What is your role at CARE?
I work in the International Programs area of CARE Australia, in a team focused on programs in Africa, the Middle East and Afghanistan. I am currently working on projects in Ethiopia, Kenya, South Sudan, Mozambique, Zimbabwe, West Bank Gaza, Afghanistan and Jordan. I also participate in the Water, Sanitation and Hygiene Reference Group and the Australian Council for International Development’s South Sudan working group.
What has been your greatest achievement through your work?
While working as a Community Development Officer in Vanuatu, we were successful in receiving funding from the Australian High Commission in Port Vila to build an aid post. Previously the sick, elderly and pregnant women had walked for one hour each way to access an aid post, and two hours one way to access a hospital. There were no vehicles, mobile or landlines services in the northern part of the island and the boat was too expensive for most people to afford. There was only one nurse and midwife to support a population of around 2,000 people.
Having a new aid post and a community health worker trained to support the doctor and nurse meant that it could be serviced weekly and patients didn’t have to walk so far to access health services.
What have you found most challenging through your work?
Returning to Africa over the past ten years, I have lost many friends and former colleagues to diseases such as AIDS. Now, I feel very proud to work for CARE, an organisation that last year alone has helped over 10 million people protect themselves from HIV and reduce stigma associated with illness.
Who is the most inspiring person that you’ve met?
In Malawi, I worked with an extraordinary retired nurse on a National AIDS Commission Grant in partnership with Save the Children and CARE Malawi. She worked tirelessly to educate communities about HIV and trained thousands of community health workers and volunteers to help spread the message. Her efforts helped communities establish income generating activities to raise money to support households supporting orphans and vulnerable children who had lost family members to AIDS. Some of the initiatives were as simple as starting a chicken farm and being able to sell the eggs to ensure money raised was used to shed the children to school.
What would you like to achieve through your work in the future?
There is a global crisis in water and sanitation – 2.6 billion people do not have access to sanitation, which is almost two-fifths of the world’s population. I would like to help these families access safe water, hygiene and sanitation. Simple hygiene education alone can help stop children dying from preventable illnesses. This year, I have spent a lot of time learning about this area by working closely with colleagues in East and Southern Africa on projects in rural and urban areas.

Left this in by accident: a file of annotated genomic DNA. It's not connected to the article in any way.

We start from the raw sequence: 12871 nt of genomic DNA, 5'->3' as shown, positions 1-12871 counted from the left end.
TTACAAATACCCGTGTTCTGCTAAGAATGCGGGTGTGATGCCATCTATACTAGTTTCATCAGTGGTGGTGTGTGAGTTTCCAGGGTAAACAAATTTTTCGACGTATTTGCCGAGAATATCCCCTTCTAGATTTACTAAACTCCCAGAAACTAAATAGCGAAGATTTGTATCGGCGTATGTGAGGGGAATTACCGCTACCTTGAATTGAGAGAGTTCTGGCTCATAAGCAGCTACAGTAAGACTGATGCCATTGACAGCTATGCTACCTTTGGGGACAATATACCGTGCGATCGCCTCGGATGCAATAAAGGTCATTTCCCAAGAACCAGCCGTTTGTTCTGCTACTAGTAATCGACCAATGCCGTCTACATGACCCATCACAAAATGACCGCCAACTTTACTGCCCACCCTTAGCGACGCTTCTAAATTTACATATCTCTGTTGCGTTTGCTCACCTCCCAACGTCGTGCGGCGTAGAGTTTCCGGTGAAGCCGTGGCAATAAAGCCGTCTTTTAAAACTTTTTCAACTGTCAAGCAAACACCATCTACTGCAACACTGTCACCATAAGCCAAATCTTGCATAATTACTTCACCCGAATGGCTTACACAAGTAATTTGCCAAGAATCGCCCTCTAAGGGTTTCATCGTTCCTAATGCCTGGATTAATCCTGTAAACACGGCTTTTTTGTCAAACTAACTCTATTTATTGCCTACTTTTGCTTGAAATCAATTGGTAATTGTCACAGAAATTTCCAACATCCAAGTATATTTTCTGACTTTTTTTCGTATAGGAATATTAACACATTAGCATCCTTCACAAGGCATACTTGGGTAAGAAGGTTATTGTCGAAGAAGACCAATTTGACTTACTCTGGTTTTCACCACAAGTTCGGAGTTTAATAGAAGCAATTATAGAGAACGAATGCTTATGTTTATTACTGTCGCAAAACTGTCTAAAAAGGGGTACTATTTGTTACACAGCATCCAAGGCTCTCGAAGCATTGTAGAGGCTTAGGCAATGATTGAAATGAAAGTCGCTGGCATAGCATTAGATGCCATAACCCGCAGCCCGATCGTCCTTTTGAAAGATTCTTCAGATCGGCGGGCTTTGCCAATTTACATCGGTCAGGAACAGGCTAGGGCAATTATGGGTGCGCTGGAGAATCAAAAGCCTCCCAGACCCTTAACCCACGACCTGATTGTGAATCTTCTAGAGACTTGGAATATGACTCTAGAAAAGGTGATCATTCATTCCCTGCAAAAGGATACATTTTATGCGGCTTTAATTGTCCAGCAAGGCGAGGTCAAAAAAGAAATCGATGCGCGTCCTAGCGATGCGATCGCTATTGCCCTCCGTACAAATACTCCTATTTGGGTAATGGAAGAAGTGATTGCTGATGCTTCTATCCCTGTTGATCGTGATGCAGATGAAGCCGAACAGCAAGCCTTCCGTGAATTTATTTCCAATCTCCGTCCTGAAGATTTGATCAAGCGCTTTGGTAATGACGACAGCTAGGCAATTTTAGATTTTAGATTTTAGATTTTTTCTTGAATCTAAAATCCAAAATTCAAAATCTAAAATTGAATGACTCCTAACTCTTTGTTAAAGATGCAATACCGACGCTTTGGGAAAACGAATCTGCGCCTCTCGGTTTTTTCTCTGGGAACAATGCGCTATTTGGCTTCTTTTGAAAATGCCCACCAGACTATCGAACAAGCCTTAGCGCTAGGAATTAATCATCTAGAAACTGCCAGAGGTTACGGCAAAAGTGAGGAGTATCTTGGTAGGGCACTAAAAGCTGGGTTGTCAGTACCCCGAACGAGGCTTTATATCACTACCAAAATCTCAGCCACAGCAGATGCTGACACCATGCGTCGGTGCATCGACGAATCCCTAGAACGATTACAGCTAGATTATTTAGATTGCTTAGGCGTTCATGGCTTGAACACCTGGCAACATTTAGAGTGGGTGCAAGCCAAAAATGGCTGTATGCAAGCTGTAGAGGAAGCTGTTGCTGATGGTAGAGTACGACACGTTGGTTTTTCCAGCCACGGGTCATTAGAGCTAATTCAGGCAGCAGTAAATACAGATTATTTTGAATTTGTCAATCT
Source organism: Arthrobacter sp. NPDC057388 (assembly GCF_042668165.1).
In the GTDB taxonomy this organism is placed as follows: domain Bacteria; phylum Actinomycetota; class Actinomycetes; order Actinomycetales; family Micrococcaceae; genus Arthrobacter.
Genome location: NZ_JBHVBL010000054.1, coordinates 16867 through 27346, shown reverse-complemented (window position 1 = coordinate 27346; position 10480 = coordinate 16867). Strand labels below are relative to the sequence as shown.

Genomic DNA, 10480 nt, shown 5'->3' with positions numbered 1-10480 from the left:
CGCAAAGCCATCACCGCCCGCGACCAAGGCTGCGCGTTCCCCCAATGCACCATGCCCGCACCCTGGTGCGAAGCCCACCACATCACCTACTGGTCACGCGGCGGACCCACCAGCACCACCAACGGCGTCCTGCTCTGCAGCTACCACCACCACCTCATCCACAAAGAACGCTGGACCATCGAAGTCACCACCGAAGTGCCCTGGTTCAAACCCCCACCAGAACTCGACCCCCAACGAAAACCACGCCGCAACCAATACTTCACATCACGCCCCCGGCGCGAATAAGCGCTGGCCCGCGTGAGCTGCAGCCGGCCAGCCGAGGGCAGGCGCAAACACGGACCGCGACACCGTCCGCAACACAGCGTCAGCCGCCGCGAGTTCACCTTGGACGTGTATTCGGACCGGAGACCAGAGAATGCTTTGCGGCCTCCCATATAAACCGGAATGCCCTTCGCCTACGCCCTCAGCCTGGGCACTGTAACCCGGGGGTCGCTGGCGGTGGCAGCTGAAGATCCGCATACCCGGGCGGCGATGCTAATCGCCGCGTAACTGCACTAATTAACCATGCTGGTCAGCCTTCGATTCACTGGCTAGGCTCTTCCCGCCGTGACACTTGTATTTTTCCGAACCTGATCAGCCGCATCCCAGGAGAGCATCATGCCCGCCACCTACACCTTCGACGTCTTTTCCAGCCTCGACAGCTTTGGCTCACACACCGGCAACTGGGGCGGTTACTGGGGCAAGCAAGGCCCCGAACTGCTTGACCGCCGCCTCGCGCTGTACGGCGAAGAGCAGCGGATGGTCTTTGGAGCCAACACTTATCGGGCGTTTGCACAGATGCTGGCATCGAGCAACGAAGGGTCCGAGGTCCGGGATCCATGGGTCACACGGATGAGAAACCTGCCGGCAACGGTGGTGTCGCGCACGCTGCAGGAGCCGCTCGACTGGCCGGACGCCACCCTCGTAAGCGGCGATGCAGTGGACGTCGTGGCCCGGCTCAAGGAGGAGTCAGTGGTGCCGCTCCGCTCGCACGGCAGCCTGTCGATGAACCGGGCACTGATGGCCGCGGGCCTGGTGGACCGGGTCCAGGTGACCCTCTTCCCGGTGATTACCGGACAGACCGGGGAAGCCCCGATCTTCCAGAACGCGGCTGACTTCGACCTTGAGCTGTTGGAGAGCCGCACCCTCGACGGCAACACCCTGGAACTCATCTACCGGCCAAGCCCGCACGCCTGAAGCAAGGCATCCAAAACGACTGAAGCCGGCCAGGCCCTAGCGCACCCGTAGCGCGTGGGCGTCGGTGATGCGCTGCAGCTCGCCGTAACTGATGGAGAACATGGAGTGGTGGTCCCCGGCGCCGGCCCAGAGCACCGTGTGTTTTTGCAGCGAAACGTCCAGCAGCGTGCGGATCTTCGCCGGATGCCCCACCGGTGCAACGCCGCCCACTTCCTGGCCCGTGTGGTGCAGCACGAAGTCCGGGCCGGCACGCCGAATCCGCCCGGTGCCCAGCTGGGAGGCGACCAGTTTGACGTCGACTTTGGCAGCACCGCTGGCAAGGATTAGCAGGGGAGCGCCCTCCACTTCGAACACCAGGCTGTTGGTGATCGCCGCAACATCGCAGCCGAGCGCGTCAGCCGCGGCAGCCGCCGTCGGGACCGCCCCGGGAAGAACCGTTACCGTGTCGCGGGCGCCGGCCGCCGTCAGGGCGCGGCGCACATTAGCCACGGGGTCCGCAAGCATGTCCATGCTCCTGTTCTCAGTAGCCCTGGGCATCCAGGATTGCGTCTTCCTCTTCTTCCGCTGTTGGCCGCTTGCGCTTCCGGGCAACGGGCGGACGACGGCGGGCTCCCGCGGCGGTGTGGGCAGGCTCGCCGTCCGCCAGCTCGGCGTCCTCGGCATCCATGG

What has your most difficult journey been?
In June this year, I visited communities in Garissa, Kenya, which is one the areas affected by the East Africa Drought. The people I spoke with explained the challenges they were facing selling their weakened cattle to local markets.
Even though it is a devastating situation, I saw some wonderful activities taking place: school children had started health and hygiene clubs to educate their class mates, families and communities about hygiene practices and hand washing; communities had started encouraging women to participate in Water User Association committees; and many families had started to build their own pit latrines with CARE’s support. CARE is also implementing a water and sanitation project there, funded by AusAID and communities told me about the increased numbers of people already accessing rehabilitated or new boreholes.
How many stamps are in your passport?
Over the past ten years I’ve had two Australian passports and have travelled to twenty-four developing countries. My next visit is going to be to South Sudan – the world’s newest nation!
What 5 things would you always take with you when you travel?
I’ve got lots of freckles and most of the countries I travel to are hot and sunny! So a hat, sunscreen and pashmina are essential, along with insect repellent. A photo of my family always brings a smile to people in communities I visit overseas who often ask me about my home.
This year’s theme for World Humanitarian Day is “people helping people” – what does this mean to you?
The theme of “people helping people” reminds us that this is a day to celebrate the inspiring spirit of aid work in everyone. Every day humanitarian aid workers help millions of people around the world. They can be international, but most come from the country in which they work. They reflect all cultures, ideologies and backgrounds and they are united by their commitment to humanitarianism.
Find out more about the Global Emergency Fund.